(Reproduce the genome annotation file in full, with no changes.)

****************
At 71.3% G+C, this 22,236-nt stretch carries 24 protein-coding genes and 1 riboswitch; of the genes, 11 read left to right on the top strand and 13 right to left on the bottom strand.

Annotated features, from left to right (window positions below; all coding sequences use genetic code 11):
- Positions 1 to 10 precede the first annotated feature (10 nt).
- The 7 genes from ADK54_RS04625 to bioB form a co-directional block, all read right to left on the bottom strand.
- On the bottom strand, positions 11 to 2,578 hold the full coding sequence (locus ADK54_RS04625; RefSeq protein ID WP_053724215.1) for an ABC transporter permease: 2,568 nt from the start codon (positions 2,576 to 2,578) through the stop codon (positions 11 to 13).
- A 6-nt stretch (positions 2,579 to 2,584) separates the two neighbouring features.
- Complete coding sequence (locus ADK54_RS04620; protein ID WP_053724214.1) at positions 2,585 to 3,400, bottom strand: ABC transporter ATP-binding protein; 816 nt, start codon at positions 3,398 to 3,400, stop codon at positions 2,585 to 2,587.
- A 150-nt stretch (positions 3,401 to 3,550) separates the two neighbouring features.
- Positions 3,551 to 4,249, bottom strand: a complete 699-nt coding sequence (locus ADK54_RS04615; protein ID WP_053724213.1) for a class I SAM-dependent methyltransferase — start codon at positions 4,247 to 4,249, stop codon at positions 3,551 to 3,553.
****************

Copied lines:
At 71.3% G+C, this 22,236-nt stretch carries 24 protein-coding genes and 1 riboswitch; of the genes, 11 read left to right on the top strand and 13 right to left on the bottom strand.

Annotated features, from left to right (window positions below; all coding sequences use genetic code 11):
- Positions 1 to 10 precede the first annotated feature (10 nt).
- The 7 genes from ADK54_RS04625 to bioB form a co-directional block, all read right to left on the bottom strand.
- On the bottom strand, positions 11 to 2,578 hold the full coding sequence (locus ADK54_RS04625; RefSeq protein ID WP_053724215.1) for an ABC transporter permease: 2,568 nt from the start codon (positions 2,576 to 2,578) through the stop codon (positions 11 to 13).
- A 6-nt stretch (positions 2,579 to 2,584) separates the two neighbouring features.
- Complete coding sequence (locus ADK54_RS04620; protein ID WP_053724214.1) at positions 2,585 to 3,400, bottom strand: ABC transporter ATP-binding protein; 816 nt, start codon at positions 3,398 to 3,400, stop codon at positions 2,585 to 2,587.
- A 150-nt stretch (positions 3,401 to 3,550) separates the two neighbouring features.
- Positions 3,551 to 4,249, bottom strand: a complete 699-nt coding sequence (locus ADK54_RS04615; protein ID WP_053724213.1) for a class I SAM-dependent methyltransferase — start codon at positions 4,247 to 4,249, stop codon at positions 3,551 to 3,553.